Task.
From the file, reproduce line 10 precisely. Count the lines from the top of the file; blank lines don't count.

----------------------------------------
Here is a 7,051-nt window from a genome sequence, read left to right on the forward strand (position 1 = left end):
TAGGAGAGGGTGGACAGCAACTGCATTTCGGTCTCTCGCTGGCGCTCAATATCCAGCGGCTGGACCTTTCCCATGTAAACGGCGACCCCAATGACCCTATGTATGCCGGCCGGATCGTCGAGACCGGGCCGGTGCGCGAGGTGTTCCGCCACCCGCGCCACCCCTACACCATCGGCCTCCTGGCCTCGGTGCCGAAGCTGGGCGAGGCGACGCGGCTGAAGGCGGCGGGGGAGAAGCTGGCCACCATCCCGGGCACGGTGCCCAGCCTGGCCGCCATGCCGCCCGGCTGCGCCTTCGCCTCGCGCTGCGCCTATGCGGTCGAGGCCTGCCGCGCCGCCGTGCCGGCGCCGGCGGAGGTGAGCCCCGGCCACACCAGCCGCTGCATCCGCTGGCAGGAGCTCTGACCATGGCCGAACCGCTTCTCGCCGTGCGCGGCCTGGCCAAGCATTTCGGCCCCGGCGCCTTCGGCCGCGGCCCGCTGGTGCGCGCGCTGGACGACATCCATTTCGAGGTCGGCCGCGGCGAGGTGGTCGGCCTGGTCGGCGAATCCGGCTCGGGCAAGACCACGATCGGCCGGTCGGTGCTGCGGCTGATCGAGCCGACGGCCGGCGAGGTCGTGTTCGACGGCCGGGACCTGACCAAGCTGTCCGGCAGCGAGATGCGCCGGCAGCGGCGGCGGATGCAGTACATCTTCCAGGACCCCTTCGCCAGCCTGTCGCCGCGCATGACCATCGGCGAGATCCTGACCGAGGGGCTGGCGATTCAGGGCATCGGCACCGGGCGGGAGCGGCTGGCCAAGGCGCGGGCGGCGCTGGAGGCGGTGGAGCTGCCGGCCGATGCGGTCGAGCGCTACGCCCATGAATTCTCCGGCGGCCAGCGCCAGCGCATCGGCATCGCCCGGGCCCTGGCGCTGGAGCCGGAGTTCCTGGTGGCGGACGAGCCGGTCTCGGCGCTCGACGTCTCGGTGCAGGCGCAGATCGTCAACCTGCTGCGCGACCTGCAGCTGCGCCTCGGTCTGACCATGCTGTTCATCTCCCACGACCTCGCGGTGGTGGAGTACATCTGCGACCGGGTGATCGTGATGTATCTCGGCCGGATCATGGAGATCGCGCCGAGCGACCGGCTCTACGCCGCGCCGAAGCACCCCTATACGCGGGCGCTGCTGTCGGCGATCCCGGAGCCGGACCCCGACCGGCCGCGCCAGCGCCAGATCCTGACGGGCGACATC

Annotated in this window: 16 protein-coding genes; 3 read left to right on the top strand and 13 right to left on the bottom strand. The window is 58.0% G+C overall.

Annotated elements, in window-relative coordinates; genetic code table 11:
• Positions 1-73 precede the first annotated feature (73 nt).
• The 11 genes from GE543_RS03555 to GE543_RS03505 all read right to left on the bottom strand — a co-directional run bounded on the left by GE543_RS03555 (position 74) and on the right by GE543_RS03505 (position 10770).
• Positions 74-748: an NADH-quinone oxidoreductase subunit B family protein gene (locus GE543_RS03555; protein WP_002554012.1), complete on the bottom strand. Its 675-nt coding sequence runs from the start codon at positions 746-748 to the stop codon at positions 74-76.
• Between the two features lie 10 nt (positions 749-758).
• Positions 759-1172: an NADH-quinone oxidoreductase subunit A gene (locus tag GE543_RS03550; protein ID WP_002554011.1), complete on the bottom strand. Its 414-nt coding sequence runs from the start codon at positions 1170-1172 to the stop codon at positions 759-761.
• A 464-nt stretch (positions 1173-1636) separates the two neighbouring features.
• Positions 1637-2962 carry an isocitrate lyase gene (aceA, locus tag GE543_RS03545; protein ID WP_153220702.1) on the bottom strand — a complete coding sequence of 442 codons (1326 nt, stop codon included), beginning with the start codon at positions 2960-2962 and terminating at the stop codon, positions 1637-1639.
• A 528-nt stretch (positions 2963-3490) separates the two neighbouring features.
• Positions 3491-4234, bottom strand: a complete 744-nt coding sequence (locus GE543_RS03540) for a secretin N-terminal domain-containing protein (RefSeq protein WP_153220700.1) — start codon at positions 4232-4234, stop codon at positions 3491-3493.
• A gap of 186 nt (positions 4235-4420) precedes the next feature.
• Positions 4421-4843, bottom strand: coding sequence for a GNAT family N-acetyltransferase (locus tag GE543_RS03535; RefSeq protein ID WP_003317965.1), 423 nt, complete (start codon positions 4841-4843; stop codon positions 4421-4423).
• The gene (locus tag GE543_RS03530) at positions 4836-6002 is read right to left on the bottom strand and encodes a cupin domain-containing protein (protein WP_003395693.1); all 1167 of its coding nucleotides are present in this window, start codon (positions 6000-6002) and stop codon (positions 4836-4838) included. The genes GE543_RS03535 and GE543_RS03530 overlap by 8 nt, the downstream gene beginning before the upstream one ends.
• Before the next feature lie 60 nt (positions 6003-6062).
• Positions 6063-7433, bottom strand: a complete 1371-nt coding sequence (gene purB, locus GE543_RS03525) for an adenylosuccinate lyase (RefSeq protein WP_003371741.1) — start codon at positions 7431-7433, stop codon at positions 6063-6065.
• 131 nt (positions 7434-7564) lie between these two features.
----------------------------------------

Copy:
• A 464-nt stretch (positions 1173-1636) separates the two neighbouring features.